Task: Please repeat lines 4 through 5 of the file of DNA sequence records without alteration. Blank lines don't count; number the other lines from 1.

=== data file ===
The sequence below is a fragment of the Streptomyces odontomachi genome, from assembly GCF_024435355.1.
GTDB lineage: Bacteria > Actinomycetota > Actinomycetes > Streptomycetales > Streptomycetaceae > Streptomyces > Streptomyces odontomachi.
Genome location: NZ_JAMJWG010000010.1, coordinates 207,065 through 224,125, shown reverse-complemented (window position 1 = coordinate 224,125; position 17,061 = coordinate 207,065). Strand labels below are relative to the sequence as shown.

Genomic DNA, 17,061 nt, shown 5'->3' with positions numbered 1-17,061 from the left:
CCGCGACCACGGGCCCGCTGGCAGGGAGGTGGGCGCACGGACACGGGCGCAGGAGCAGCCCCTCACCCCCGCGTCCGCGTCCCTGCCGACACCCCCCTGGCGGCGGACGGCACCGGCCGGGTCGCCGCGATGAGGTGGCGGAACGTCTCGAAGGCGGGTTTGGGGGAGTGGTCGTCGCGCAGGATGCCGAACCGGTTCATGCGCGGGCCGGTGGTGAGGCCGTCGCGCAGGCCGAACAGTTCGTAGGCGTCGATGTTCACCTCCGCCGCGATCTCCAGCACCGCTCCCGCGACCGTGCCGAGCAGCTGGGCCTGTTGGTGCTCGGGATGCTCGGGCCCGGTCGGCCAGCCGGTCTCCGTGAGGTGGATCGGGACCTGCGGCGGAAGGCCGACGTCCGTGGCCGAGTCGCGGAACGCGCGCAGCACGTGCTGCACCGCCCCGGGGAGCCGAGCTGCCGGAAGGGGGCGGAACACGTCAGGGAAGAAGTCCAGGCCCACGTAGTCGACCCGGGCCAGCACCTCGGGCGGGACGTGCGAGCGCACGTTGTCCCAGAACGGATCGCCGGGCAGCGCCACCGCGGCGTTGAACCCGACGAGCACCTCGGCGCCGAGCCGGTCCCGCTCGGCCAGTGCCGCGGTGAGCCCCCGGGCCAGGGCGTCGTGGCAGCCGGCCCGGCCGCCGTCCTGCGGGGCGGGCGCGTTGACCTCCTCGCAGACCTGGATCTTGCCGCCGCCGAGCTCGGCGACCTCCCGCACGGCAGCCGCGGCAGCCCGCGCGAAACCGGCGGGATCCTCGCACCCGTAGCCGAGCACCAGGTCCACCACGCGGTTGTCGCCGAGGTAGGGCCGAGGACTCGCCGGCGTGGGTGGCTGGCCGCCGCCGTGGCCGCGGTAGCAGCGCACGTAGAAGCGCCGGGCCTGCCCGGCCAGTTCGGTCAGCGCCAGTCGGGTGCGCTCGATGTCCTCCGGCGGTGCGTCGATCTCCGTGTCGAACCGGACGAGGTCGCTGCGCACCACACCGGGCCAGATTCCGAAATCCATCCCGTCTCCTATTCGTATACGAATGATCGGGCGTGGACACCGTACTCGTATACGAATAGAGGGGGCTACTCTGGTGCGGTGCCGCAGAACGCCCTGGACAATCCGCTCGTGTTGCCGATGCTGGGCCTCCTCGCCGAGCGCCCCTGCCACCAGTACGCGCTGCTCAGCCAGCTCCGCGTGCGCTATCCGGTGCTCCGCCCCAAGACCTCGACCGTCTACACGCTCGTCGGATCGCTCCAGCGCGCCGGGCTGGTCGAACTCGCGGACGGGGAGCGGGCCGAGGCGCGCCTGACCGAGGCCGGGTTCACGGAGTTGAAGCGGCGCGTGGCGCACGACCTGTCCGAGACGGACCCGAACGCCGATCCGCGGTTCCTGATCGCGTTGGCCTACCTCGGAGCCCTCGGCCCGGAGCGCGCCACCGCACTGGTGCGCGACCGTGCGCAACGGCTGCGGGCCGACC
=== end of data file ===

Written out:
Genomic DNA, 17,061 nt, shown 5'->3' with positions numbered 1-17,061 from the left:
CCGCGACCACGGGCCCGCTGGCAGGGAGGTGGGCGCACGGACACGGGCGCAGGAGCAGCCCCTCACCCCCGCGTCCGCGTCCCTGCCGACACCCCCCTGGCGGCGGACGGCACCGGCCGGGTCGCCGCGATGAGGTGGCGGAACGTCTCGAAGGCGGGTTTGGGGGAGTGGTCGTCGCGCAGGATGCCGAACCGGTTCATGCGCGGGCCGGTGGTGAGGCCGTCGCGCAGGCCGAACAGTTCGTAGGCGTCGATGTTCACCTCCGCCGCGATCTCCAGCACCGCTCCCGCGACCGTGCCGAGCAGCTGGGCCTGTTGGTGCTCGGGATGCTCGGGCCCGGTCGGCCAGCCGGTCTCCGTGAGGTGGATCGGGACCTGCGGCGGAAGGCCGACGTCCGTGGCCGAGTCGCGGAACGCGCGCAGCACGTGCTGCACCGCCCCGGGGAGCCGAGCTGCCGGAAGGGGGCGGAACACGTCAGGGAAGAAGTCCAGGCCCACGTAGTCGACCCGGGCCAGCACCTCGGGCGGGACGTGCGAGCGCACGTTGTCCCAGAACGGATCGCCGGGCAGCGCCACCGCGGCGTTGAACCCGACGAGCACCTCGGCGCCGAGCCGGTCCCGCTCGGCCAGTGCCGCGGTGAGCCCCCGGGCCAGGGCGTCGTGGCAGCCGGCCCGGCCGCCGTCCTGCGGGGCGGGCGCGTTGACCTCCTCGCAGACCTGGATCTTGCCGCCGCCGAGCTCGGCGACCTCCCGCACGGCAGCCGCGGCAGCCCGCGCGAAACCGGCGGGATCCTCGCACCCGTAGCCGAGCACCAGGTCCACCACGCGGTTGTCGCCGAGGTAGGGCCGAGGACTCGCCGGCGTGGGTGGCTGGCCGCCGCCGTGGCCGCGGTAGCAGCGCACGTAGAAGCGCCGGGCCTGCCCGGCCAGTTCGGTCAGCGCCAGTCGGGTGCGCTCGATGTCCTCCGGCGGTGCGTCGATCTCCGTGTCGAACCGGACGAGGTCGCTGCGCACCACACCGGGCCAGATTCCGAAATCCATCCCGTCTCCTATTCGTATACGAATGATCGGGCGTGGACACCGTACTCGTATACGAATAGAGGGGGCTACTCTGGTGCGGTGCCGCAGAACGCCCTGGACAATCCGCTCGTGTTGCCGATGCTGGGCCTCCTCGCCGAGCGCCCCTGCCACCAGTACGCGCTGCTCAGCCAGCTCCGCGTGCGCTATCCGGTGCTCCGCCCCAAGACCTCGACCGTCTACACGCTCGTCGGATCGCTCCAGCGCGCCGGGCTGGTCGAACTCGCGGACGGGGAGCGGGCCGAGGCGCGCCTGACCGAGGCCGGGTTCACGGAGTTGAAGCGGCGCGTGGCGCACGACCTGTCCGAGACGGACCCGAACGCCGATCCGCGGTTCCTGATCGCGTTGGCCTACCTCGGAGCCCTCGGCCCGGAGCGCGCCACCGCACTGGTGCGCGACCGTGCGCAACGGCTGCGGGCCGACC